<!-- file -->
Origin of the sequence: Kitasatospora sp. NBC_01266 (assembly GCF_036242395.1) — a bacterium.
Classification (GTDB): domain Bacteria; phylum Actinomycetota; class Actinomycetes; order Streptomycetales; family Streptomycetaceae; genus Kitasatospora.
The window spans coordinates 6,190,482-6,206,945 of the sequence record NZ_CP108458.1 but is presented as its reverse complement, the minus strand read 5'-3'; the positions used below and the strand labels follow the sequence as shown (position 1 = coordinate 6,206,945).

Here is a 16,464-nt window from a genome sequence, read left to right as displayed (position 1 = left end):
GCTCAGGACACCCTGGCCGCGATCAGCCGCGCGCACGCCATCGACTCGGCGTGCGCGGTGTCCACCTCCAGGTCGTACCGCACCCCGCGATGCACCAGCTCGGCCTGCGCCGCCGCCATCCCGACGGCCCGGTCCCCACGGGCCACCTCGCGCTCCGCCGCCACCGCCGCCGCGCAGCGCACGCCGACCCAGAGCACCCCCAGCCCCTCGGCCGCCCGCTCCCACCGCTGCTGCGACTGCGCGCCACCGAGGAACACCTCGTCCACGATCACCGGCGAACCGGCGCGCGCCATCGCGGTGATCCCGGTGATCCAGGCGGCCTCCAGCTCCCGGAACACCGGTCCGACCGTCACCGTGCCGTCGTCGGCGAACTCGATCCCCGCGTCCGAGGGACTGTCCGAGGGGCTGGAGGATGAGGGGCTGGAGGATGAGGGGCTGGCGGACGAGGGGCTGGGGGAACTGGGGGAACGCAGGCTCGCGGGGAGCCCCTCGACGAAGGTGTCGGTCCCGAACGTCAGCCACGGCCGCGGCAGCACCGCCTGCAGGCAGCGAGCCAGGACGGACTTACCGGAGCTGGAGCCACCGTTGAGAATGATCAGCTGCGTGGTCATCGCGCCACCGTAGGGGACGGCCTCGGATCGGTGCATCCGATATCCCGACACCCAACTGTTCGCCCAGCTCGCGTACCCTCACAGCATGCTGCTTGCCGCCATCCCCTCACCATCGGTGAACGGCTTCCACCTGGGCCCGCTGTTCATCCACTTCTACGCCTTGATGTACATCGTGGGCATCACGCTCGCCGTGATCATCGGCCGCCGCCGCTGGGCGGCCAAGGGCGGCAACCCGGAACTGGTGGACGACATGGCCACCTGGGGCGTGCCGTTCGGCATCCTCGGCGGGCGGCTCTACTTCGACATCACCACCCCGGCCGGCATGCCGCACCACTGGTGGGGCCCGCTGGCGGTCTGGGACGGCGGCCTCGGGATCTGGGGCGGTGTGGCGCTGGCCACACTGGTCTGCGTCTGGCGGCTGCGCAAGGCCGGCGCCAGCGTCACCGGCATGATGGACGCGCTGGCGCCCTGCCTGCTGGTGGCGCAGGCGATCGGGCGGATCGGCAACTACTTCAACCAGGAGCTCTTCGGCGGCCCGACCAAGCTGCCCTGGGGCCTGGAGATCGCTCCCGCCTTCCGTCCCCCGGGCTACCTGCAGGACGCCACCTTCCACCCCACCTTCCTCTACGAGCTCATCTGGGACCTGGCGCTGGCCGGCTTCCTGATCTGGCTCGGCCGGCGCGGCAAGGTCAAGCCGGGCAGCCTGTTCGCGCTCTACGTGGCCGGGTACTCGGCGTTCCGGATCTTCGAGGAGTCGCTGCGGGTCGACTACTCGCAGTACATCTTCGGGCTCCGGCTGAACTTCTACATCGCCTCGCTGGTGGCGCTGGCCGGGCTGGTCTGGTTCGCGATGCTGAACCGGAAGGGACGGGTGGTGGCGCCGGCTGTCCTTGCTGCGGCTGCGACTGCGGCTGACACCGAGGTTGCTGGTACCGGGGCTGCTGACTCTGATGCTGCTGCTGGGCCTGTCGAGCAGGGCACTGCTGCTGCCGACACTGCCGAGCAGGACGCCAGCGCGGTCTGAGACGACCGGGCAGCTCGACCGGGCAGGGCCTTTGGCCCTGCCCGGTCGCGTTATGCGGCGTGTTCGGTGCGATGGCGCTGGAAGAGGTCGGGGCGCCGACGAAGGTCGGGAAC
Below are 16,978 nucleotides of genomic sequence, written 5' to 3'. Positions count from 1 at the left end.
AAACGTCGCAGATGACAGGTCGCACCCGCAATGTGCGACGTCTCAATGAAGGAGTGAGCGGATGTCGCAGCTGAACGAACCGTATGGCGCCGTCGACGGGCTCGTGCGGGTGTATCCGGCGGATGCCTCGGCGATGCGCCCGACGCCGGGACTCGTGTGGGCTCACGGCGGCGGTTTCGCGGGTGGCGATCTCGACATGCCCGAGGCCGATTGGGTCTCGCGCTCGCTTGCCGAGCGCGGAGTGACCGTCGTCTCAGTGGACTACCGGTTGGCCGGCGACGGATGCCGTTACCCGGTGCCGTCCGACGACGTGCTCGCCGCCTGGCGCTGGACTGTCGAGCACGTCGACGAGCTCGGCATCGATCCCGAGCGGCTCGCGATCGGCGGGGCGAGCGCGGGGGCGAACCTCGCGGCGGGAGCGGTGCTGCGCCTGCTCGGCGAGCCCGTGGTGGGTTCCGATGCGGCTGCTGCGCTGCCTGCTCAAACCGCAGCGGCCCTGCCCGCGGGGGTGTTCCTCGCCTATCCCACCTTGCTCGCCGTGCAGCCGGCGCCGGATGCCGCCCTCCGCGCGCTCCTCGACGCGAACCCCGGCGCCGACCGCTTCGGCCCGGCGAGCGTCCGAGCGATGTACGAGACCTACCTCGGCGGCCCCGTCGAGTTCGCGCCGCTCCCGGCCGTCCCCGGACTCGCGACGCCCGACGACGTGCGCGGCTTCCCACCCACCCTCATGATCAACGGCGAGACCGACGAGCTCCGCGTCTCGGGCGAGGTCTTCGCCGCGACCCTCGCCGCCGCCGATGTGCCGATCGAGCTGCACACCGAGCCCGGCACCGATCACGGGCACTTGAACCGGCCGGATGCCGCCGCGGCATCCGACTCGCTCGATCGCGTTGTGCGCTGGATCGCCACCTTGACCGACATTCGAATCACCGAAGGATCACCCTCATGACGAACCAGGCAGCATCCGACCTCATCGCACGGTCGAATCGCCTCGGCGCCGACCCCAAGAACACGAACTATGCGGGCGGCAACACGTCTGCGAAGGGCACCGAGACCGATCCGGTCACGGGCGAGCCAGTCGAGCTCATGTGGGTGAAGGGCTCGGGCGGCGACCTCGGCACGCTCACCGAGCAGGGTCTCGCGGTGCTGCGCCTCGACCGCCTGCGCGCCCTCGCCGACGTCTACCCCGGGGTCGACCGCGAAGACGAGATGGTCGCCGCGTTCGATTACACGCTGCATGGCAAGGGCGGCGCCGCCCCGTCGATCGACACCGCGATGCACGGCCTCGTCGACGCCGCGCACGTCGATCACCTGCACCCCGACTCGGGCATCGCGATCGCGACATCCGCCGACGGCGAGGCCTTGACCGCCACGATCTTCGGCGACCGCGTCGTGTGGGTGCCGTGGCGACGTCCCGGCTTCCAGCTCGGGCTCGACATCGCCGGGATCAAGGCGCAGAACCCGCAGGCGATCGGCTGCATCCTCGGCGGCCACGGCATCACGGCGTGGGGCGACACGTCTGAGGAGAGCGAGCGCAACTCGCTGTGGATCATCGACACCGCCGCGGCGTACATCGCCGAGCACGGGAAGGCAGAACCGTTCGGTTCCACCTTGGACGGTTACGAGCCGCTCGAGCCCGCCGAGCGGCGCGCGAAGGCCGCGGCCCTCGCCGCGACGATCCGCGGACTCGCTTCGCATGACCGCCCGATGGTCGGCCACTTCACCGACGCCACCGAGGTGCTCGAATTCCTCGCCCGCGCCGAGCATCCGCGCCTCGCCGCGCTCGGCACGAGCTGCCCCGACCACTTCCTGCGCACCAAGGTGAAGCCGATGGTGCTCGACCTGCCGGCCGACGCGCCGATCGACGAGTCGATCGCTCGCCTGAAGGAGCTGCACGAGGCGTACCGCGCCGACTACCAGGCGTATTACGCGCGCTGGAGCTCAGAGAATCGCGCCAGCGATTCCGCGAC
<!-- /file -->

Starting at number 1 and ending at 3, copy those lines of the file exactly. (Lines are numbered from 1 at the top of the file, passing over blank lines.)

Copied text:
Origin of the sequence: Kitasatospora sp. NBC_01266 (assembly GCF_036242395.1) — a bacterium.
Classification (GTDB): domain Bacteria; phylum Actinomycetota; class Actinomycetes; order Streptomycetales; family Streptomycetaceae; genus Kitasatospora.
The window spans coordinates 6,190,482-6,206,945 of the sequence record NZ_CP108458.1 but is presented as its reverse complement, the minus strand read 5'-3'; the positions used below and the strand labels follow the sequence as shown (position 1 = coordinate 6,206,945).